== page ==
Bahamas plans first stem cell procedure

Friday November 9th, 2012

Doctors Hospital will play host to a piece of Bahamian medical history this week.

Top Bahamian doctors will perform the country's first stem cell procedure at the private hospital, essentially opening the flood gates to a cutting-edge technique with serious medical tourism potential.

The operation will also be observed by doctors from the U.S. for research purposes.

Dr. Conville Brown, leading cardiologist and founder of the Bahamas Heart Center, called the procedure "major league" for the medical tourism product.

"We'll be doing our first patient in The Bahamas this week," he said. "It will be the first of several. They have gone through the ethnical process and we hope to bring positive fame to The Bahamas."

The technique, using the body's own cells, has not yet gained full approval in the U.S. However, the intervention is gaining momentum among investors and the medical community.

Late last month, reports surfaced in the international media that Gail Cogdill, the former National Football League (NFL) star, was planning a stem cell procedure here in the capital to repair his failing heart. The once NFL Rookie of the Year, however, is not covered under U.S. medical insurance.

The Cogdills are trying to raise $35,000 through the website GoFundMe.com. While it is unknown whether Cogdill is the country's first stem cell patient, it appears likely. An update on Cogdill's profile states that the family travelled to Nassau yesterday on the advice of doctors.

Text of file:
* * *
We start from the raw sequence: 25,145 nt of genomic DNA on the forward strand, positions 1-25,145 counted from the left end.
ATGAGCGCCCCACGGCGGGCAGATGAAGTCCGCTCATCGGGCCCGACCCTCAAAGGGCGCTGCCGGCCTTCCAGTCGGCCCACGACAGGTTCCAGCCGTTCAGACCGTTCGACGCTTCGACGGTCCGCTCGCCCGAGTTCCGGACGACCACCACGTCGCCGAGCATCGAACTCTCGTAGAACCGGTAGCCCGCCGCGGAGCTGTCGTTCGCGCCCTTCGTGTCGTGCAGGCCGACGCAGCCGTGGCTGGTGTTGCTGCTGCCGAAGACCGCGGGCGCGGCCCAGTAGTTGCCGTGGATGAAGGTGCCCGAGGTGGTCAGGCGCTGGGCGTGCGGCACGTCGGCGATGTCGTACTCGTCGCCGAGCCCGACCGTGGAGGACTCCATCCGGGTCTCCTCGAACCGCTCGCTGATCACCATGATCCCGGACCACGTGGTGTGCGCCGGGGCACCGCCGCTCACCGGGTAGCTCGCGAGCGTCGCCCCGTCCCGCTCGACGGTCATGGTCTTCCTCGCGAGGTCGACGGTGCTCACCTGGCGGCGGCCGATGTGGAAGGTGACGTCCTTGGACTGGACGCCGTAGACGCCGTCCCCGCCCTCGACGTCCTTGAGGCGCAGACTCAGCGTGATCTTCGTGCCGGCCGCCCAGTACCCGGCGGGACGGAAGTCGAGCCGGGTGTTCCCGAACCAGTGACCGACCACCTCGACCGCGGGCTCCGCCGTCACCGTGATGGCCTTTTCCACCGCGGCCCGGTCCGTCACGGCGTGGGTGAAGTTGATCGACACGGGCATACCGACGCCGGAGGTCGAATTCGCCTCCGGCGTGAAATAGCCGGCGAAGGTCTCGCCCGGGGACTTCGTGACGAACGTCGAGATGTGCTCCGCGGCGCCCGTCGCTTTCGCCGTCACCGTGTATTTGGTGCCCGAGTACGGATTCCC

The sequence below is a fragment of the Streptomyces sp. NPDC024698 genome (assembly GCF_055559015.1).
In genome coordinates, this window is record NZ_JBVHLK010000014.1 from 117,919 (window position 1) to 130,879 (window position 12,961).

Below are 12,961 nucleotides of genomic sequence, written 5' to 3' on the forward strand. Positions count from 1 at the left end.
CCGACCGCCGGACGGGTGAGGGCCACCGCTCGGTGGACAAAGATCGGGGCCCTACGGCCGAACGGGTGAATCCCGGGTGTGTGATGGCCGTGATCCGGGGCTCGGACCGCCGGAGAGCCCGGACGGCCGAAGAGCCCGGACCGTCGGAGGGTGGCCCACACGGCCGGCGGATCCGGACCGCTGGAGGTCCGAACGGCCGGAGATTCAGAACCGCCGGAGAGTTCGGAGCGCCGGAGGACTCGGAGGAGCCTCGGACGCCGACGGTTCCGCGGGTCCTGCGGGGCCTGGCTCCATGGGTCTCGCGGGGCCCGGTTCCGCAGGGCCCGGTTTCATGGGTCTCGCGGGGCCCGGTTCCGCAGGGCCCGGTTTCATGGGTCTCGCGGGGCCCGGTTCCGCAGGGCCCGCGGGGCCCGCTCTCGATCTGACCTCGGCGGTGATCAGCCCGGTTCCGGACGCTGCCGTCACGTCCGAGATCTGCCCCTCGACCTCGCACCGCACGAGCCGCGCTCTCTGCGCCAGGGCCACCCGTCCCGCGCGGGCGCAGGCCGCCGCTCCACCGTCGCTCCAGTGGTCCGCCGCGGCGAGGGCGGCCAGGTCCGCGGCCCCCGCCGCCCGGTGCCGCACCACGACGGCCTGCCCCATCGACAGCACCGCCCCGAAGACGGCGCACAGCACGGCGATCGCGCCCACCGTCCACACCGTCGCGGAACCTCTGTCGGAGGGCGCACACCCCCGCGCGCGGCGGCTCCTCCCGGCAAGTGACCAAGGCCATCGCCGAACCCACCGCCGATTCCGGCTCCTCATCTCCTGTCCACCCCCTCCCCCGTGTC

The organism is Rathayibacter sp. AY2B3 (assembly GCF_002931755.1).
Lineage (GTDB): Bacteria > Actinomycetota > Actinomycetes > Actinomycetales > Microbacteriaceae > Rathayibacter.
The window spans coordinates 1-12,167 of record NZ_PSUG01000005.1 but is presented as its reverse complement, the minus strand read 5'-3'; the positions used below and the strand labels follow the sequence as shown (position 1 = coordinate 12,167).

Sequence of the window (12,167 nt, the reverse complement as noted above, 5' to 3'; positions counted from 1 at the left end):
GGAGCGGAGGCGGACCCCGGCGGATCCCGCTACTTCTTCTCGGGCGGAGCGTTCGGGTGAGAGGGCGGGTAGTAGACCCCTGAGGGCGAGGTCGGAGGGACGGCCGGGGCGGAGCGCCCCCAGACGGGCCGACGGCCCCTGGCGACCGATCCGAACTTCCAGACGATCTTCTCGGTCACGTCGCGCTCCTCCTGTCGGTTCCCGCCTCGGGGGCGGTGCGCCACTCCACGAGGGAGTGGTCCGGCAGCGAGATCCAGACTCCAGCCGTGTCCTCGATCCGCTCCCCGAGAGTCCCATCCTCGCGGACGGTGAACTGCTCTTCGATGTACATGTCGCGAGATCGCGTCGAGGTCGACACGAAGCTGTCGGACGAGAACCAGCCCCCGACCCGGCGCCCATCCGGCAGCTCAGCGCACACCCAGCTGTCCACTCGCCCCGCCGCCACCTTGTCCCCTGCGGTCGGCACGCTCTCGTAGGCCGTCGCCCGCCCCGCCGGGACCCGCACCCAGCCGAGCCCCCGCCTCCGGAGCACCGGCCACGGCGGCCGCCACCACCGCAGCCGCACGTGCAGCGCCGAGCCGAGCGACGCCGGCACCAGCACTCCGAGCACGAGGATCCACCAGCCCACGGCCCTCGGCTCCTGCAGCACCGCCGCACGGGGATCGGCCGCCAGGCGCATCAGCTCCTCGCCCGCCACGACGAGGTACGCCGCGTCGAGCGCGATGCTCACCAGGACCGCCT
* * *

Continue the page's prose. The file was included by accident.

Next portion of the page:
The stem cells would be extracted in Nassau, sent to Israel for treatment and then reinserted in the patient at a higher capacity.

Barry Rassin, the president of Doctors Hospital, revealed that the institution is looking to establish a stem cell lab at the Shirley Street location by the spring of next year. The move would eliminate the need to "out-source" the stem cells, boost efficiency and help the BISX-listed firm become a leader in the technique.

"Stem cell procedures are the wave of the future," Rassin told Guardian Business. "We want to get involved. We are very aware of its growing importance."

Indeed, there are a number of clinics jockeying for position here in The Bahamas.

Guardian Business has learned that the government is now attempting to draft stem cell regulations in an effort to catch up with the demand.

In anticipation of the historic procedure this week, Brown said stem cell therapy offers serious tourism potential. Medical tourists tend to travel in large groups, stay for long periods of time, and partake in typical activities or services as everyday visitors.

"We'll be the first to do this procedure," he added. "This is major league for medical tourism. The parents we are talking about are coming into the country and bringing their families. Once the volumes get up and standards are maintained, we can be poised as one of the number one medical tourism destinations in the world."

Rassin revealed that Doctors Hospital's plan to construct a stem cell lab "will not be inexpensive," although he did not provide specifics on the financials. He expressed a desire to partner with doctors at the hospital to alleviate the up-front cost.

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